The quarter-life conundrum


It’s been a while hasn’t it. The longest I’ve gone without blogging. Thank goodness Google remembered my password. I’ve been going through a thing. A self-discovery-cum-crisis thing. So here I am, opening up about it…

You are not the first person to feel afraid, and you are not the first person to feel unworthy, but that is where your story begins, not where it ends. There is no roadmap. There is only faith. The act of it, if not the feeling. Keep going.

– Meg Fee

Sweating from a heaving journey of armpits in faces and elbows in sides, she came through her front door to an empty flat. She ripped off her bag pulling out strands of long tangled hair, stripped off her jacket, hurling it as soon as it stretched off the wrist onto a pile of strewn clothes. She inched beneath unmade covers and she cried. Sobbed. Clenched fingers grasped at her crumpled forehead and she wept. An hour later he crept in and sat at the end of the bed, a hand lightly resting on the lump of a covered foot. I feel lost, was all she could muster. I don’t know who I want to be. Mascara bled from her eyes, pools of black misery soaking into the pillow. And I don’t know how to begin finding out.

That hysterical girl, not yet a woman, was me. Is me.

All I knew is that I’d woken up and realised that everything I’d been so sure of in the past was now completely uncertain. I had no idea what I was doing with my life anymore and what version of myself I wanted to be. I still don’t. Do I want to be the girl who does yoga in the morning? Who wears slogan t-shirts and patent red boots? Who has stories to tell of spontaneous nights in London or road trips in Europe.

The first twenty or so years of life are somewhat laid out. Education, a home with bills and food you don’t even consider the cost of, a few interviews for weekend jobs to provide that first step of independence. You discover which subjects leave you hungry to learn more and they become your career choices, your hobbies. You try new things and fail, you succeed in ones that surprise you.

There are decisions to be made, naturally. What to study – and where to do it – but like the other stages of my academic life, choosing a degree was so clear in the moment. I want to be famous, I said when I was five like it was an obvious aspiration. I want to be a lawyer, I announced as I reached my mid-teens. I want to be a wedding planner, I assertively declared as I picked out a course that I was assured would be my future.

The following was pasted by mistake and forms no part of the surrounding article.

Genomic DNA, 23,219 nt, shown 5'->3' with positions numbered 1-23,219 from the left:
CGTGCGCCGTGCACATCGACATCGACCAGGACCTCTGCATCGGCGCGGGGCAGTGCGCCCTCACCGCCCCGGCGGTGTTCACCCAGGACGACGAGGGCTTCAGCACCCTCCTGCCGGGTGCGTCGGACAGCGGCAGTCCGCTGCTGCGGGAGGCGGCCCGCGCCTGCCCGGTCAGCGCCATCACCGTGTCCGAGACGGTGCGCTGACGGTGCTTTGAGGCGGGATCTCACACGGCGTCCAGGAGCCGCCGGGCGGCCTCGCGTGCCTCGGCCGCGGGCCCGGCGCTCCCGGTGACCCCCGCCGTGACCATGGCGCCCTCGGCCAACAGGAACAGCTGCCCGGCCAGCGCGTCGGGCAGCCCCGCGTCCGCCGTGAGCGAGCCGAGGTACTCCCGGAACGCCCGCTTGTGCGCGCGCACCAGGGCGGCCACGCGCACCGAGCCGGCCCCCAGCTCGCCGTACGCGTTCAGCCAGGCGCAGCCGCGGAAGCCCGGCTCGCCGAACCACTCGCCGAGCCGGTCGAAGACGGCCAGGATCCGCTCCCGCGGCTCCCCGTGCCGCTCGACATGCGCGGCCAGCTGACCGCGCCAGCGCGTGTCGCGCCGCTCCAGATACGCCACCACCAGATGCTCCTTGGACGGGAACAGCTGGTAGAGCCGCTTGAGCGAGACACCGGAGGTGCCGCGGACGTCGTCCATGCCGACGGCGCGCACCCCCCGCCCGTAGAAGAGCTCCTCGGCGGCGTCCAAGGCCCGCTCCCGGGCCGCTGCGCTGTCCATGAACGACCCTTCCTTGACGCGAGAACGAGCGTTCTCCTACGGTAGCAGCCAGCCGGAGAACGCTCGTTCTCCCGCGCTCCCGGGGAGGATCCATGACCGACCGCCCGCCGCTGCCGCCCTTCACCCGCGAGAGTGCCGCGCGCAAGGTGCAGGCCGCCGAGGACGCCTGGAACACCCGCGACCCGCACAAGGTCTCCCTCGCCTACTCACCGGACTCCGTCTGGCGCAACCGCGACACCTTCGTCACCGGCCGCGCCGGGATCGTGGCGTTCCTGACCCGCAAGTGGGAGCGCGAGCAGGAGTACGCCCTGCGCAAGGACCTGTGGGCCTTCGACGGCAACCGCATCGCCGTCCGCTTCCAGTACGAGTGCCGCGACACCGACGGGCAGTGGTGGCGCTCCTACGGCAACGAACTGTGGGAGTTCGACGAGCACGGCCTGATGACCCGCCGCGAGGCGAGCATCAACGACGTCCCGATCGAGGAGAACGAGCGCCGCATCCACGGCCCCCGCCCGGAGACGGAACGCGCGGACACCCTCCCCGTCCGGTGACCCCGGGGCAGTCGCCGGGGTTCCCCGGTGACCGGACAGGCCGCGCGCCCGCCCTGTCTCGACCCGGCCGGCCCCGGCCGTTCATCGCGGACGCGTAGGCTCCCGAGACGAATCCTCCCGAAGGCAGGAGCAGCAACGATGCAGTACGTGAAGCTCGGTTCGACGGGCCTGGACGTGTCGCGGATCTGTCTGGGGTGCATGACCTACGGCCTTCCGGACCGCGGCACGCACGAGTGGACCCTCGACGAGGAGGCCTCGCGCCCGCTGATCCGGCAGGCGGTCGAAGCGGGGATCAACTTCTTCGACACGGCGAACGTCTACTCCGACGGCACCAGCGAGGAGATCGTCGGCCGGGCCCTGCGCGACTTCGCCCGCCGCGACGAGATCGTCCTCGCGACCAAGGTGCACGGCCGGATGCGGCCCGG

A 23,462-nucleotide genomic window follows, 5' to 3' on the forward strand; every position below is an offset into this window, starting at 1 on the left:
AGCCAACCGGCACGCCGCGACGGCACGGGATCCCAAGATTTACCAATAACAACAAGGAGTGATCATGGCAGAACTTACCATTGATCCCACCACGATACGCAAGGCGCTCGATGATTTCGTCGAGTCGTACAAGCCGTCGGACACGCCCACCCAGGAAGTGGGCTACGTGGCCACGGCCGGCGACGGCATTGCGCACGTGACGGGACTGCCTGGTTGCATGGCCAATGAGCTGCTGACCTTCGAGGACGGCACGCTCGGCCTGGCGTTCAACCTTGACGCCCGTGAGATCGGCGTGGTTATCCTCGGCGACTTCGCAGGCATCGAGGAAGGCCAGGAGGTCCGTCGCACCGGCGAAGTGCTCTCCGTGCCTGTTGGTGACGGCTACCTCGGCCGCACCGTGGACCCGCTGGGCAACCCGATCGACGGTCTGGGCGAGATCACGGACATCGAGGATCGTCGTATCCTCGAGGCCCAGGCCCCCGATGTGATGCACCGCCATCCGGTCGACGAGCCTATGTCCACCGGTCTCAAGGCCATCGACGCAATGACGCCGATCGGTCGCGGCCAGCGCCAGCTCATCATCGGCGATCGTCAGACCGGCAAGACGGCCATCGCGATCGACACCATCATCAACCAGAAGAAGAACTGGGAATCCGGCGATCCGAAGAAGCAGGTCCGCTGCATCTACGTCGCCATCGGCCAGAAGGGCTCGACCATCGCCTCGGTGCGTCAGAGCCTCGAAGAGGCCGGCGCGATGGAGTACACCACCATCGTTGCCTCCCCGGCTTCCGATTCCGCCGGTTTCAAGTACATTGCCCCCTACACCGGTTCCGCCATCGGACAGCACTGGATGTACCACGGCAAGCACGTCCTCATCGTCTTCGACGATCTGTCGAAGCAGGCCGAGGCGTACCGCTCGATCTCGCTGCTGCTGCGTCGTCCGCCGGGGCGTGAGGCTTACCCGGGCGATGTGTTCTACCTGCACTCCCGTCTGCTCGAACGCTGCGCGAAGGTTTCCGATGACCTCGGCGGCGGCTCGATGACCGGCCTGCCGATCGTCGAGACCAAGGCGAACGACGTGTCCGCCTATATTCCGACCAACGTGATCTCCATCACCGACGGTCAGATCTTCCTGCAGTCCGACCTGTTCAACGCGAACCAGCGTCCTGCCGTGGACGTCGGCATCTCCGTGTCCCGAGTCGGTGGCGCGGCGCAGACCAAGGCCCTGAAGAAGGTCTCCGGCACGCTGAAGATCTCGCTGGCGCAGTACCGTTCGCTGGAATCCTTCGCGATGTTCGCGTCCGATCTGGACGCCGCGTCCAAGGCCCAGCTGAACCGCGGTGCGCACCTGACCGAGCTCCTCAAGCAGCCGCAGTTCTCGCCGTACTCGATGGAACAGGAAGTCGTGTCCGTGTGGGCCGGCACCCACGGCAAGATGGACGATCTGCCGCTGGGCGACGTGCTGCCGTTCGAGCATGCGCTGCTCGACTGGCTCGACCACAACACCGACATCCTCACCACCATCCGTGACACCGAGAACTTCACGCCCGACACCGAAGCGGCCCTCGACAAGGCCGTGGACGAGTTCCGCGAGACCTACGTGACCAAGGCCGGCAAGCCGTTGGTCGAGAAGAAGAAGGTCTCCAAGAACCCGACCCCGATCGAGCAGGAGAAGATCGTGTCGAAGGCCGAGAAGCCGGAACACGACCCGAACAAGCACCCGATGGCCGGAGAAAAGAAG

But then the life I’d been building towards stopped making me happy. It crept up on me and shook me from my core. Any successes and recognition suddenly felt pointless because I didn’t want what they represented. I’d spent years slowly gaining self-confidence through verification. And now it didn’t count for anything. There was no result. I wasn’t the best in my class anymore. My adventure savings remained stagnant. I opened Netflix rather a Word Document. My bad hip ached and lazy meals became the routine. I looked back and saw two years of passive living but the disappointment equalled the fear to change any of it. I became too scared to dream. Because I was 25 and all I saw was failure.

When you’ve dreamed of creating a life you are confident will result in happiness, and it doesn’t, how do you then find out what does?

Before my early twenties, I very rarely had to give anything up through choice. Yes I freely decided to stop childhood ballet lessons, but everything else came to forced end. Part time work left as you move to university, student houses come and go with each year complete, every big change a part of a plan.

To change any aspect of my life would require me to do so alone, without exterior forces. No expiry dates imposing such change, no plan to follow. Endless possibilities to many would be so enthralling yet I was left simply terrified.

Through the twists of anxiety and weeks of panic that my twenties would slip by me, I took to words. Read in memoirs of becoming oneself, listened to in life coaching podcasts, paired together in my head; one chapter of my short life. And then I wrote it out. Every last drip of confusion. One simple entry into a journal. I don’t know who I am. And that is ok.

No one warns us about our mid-twenties. About the confusion of self-discovery. About how even those who have their shit together, really, well don’t. They don’t warn you until it happens. No one knows what the fuck they’re doing, my friend Jane said, we’re just all figuring it out.

I don’t know who I want to be… but I’m coming to terms with it. I’ve accepted that part of being myself is finding out who that person is to begin with and that it will include mistakes, sadness and imperfections. I’ll see rejection. I might even fail, numerous times. I’ll definitely get it wrong somewhere. But if I don’t start showing up for the life that I’m hoping to find I’ll never get there. So here’s to writing flawed sentences, shaking in downward dog, a beer over a cocktail in favour of saving a few pound coins.

Here’s to starting somewhere.

If you are feeling anxious, confused or just want to know you’re not alone in figuring out how to be you, I highly recommend the words of Meg Fee, Daisy Buchanan, Cara Alwill Leyba, Lucy Lucraft and so many more.


Travel Between The Lines is an honest, thoughtful journal of adventures far and near. For those who love nothing more than to traverse the world between the comfort and calling of home.

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